Advantage Physical Therapy, Inc. v. Cruse, 165
S.W.3d 21, 24 (Tex. App.-Houston [14th Dist.] 2005, no pet.).
Whether an agreement is legally enforceable is a question of
law. Id.; Gaede v. SK Invs., Inc., 38
S.W.3d 753, 757 (Tex. App.-Houston [14th Dist.] 2001, pet.
be enforceable, a contract must address all of its essential
and material terms with 'a reasonable degree of certainty
and definiteness.'" Fischer v. CTMI,
L.L.C., 479 S.W.3d 231, 237 (Tex. 2016) (quoting
Pace Corp. v. Jackson, 284 S.W.2d 340, 345 (Tex.
1955)). "[A] contract must at least be sufficiently
definite to confirm that both parties actually intended to be
contractually bound." Id. (citing Fort
Worth Indep. Sch. Dist. v. City of Fort Worth, 22 S.W.3d
831, 846 (Tex. 2000)). Even when intent is clear, the
agreement's terms must also be sufficiently definite to
enable a court to understand the parties' obligations and
give an appropriate remedy for a breach. Id.
a contract need only be definite and certain as to those
terms that are 'material and essential' to the
parties' agreement." Id. (citing T.O.
Stanley Boot Co. v. Bank of El Paso, 847 S.W.2d 218, 221
(Tex. 1992), and Radford v. McNeny, 104 S.W.2d 472,
475 (Tex. 1937)). "[M]aterial and essential terms are
those that parties would reasonably regard as 'vitally
important ingredient[s]' of their bargain."
Id. (alteration in orig.). The material terms of a
contract are determined on a case-by-case basis, with each
contract considered separately. Id. (citing
McCalla v. Baker's Campground, Inc., 416 S.W.3d
416, 418 (Tex. 2013), and T.O. Stanley, 847 S.W.2d
trial court issued several findings of fact in connection
with the August 2008 buy-sell agreement, including:
6. On or about August 13, 2008, Yazdani individually agreed
to purchase all of Sharifan's 40% limited partnership
interest in the Partnership for $12.5 million (the
7. There were at least three witnesses to the transaction
whereby Yazdani individually agreed to purchase all of
Sharifan's 40% limited partnership interest in the
Partnership for $12.5 million in August 2008.
8. The former general manager of the Hotel, Sayed Hassan,
testified that Yazdani made a verbal (oral) offer to buy out
100% of Sharifan's 40% limited partnership interest of
the Partnership in August 2008. Hassan testified that after
some negotiations, Sharifan accepted Yazdani's offer to
buy his interest for $12.5 million. Hassan testified Sharifan
went to confirm the deal with Yazdani in person. Hassan
testified that Yazdani confirmed to him that he and Sharifan
had agreed upon $12.5 million as the purchase price and the
terms were cash payment. Hassan testified that according to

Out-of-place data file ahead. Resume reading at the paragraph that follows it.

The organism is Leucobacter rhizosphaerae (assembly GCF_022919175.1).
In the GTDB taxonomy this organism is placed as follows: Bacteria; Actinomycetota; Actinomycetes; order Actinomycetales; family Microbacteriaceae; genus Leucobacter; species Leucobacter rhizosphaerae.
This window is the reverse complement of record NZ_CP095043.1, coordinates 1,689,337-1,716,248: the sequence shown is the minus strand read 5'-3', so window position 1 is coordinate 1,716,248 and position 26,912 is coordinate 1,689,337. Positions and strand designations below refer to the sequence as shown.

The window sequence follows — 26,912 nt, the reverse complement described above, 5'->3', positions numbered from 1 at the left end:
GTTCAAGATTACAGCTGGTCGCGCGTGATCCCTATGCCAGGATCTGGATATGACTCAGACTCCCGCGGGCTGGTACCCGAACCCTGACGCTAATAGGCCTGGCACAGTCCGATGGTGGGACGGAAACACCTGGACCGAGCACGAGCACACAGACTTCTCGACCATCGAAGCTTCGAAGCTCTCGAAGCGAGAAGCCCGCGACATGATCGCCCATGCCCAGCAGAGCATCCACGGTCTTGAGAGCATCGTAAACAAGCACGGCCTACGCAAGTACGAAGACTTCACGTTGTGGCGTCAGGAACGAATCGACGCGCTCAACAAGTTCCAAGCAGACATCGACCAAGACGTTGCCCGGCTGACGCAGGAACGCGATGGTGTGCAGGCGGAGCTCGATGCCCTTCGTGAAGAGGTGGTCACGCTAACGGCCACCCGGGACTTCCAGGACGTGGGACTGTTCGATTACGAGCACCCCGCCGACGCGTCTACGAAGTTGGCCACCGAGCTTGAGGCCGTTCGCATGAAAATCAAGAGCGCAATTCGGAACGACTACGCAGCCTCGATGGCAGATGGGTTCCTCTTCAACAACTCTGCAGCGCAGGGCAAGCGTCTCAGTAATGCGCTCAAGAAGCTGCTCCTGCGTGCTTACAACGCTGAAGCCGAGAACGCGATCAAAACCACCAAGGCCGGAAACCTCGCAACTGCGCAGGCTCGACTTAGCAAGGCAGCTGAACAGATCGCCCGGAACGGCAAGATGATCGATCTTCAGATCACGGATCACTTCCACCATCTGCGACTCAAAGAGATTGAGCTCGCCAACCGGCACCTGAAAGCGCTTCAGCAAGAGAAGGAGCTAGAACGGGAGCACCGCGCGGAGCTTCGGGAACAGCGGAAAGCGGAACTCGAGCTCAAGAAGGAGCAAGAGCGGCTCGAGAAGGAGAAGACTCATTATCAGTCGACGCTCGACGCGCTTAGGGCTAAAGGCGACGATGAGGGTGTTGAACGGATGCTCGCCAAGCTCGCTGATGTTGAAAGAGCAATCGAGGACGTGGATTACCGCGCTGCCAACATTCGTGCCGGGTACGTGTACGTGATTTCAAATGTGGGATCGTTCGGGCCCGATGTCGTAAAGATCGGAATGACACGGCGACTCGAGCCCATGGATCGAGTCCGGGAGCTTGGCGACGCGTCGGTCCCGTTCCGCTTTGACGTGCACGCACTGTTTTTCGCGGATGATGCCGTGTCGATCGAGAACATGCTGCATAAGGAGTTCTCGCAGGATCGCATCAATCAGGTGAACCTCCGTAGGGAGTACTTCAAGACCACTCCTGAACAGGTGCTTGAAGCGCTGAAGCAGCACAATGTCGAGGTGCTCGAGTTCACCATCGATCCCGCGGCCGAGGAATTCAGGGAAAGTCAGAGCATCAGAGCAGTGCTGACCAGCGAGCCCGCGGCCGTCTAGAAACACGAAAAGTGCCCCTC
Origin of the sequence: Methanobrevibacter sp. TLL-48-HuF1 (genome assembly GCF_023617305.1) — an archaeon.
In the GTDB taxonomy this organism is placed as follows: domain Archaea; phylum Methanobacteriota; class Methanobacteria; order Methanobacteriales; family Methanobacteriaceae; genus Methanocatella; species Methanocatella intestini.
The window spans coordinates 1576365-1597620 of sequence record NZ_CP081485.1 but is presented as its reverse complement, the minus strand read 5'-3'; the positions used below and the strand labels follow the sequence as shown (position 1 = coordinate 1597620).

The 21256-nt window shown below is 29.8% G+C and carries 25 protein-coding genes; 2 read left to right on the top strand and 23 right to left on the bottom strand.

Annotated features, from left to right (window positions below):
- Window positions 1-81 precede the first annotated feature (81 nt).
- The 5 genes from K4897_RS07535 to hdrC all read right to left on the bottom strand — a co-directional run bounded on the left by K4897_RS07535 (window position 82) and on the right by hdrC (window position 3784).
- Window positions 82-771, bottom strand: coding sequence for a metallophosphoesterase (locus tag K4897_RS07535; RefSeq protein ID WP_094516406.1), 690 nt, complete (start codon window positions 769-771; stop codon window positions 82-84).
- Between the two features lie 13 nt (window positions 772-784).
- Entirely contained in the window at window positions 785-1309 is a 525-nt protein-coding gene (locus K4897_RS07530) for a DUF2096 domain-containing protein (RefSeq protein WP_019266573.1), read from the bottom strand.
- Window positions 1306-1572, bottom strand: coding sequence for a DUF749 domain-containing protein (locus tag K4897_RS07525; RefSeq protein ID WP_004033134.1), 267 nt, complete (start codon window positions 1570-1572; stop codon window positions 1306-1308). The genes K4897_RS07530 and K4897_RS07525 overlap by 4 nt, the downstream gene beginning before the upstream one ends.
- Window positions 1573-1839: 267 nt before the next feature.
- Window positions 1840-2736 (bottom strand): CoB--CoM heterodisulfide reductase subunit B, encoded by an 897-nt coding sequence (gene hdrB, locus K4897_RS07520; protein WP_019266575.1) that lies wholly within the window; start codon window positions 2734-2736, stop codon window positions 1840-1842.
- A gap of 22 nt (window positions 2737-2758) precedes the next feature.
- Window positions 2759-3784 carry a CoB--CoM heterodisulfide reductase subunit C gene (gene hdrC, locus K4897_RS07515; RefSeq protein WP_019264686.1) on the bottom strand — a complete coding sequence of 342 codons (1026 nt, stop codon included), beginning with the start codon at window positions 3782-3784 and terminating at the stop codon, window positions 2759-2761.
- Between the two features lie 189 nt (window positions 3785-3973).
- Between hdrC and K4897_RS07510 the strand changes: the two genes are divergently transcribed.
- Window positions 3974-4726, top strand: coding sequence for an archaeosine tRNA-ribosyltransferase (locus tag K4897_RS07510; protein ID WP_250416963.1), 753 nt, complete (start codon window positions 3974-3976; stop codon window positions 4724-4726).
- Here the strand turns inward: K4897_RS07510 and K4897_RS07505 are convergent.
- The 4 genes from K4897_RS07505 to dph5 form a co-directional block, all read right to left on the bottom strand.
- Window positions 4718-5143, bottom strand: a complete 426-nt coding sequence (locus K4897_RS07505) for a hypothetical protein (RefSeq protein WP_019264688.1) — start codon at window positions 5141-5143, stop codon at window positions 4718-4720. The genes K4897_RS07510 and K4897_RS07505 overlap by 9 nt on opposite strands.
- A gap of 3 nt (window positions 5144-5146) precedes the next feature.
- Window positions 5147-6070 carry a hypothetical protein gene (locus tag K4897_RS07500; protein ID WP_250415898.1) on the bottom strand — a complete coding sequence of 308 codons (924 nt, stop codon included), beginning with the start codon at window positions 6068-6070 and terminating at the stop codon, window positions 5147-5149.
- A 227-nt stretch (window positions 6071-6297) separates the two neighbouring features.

Yazdani there were no other terms or conditions to the
purchase. Later, Yazdani confirmed again to Hassan that a
deal had been made to purchase all of Sharifan's limited
Partnership interest at $12.5 million cash.
9. The Court finds that all of Hassan's testimony was
direct, credible and truthful.
10. Sharifan was another one of the witnesses to the
Agreement. Sharifan testified that after the Partnership
received an offer from a third-party group to purchase all of
the Partnership's assets, Yazdani made an offer to buy
out his partnership interest for $12.5 million cash sometime
around August 13, 2008. Sharifan testified that after some
negotiation, he accepted Yazdani's offer. Sharifan
testified the deal was negotiated through Hassan and the
Hotel's architect in the restaurant located in the Hotel.
Sharifan testified that Hassan acted as an intermediary
between him and Yazdani as to his sale of interest to
Yazdani. Sharifan testified after an agreement was reached at
$12.5 million for all of Sharifan's limited Partnership
interest, Sharifan went down to the basement to Yazdani's
office and spoke directly to Yazdani about the Agreement.
Sharifan confirmed the purchase price of $12.5 million and
shook hands with Yazdani solidifying the deal. Yazdani
commented that at that price Sharifan was getting a
"good deal." Yazdani told Sharifan to go see his
lawyer, Mike Little, in a couple days to finalize the
transfer of Sharifan's interest to Yazdani. Sharifan
testified he then went to Little's office to execute the
transfer of his interest documents. Sharifan testified that
when he went to Little's office, Little told him he knew
of the deal and that he was working on the transfer papers
but they were not done yet but also that there wouldn't
be any problem since Little had already spoken to
"Bob" about the deal.
11. Sharifan testified that Little subsequently sent an
e-mail that indicated Yazdani was not going to pay the $12.5
million but that "Bob" would instead pay $7.5
million for Sharifan's limited Partnership interest.
12.The Court finds that Sharifan's testimony as to
Yazdani's offer to purchase Sharifan's 40% limited
Partnership interest for $12.5 million cash and
Sharifan's tender delivery of his interest to Yazdani was
direct, credible and truthful.
13. The other witness to the transaction was Yazdani. Yazdani
repeatedly denied ever having made any offer or attempt to
purchase Sharifan's limited Partnership interest at any
14.Yazdani even denied the $7.5 million offer contained in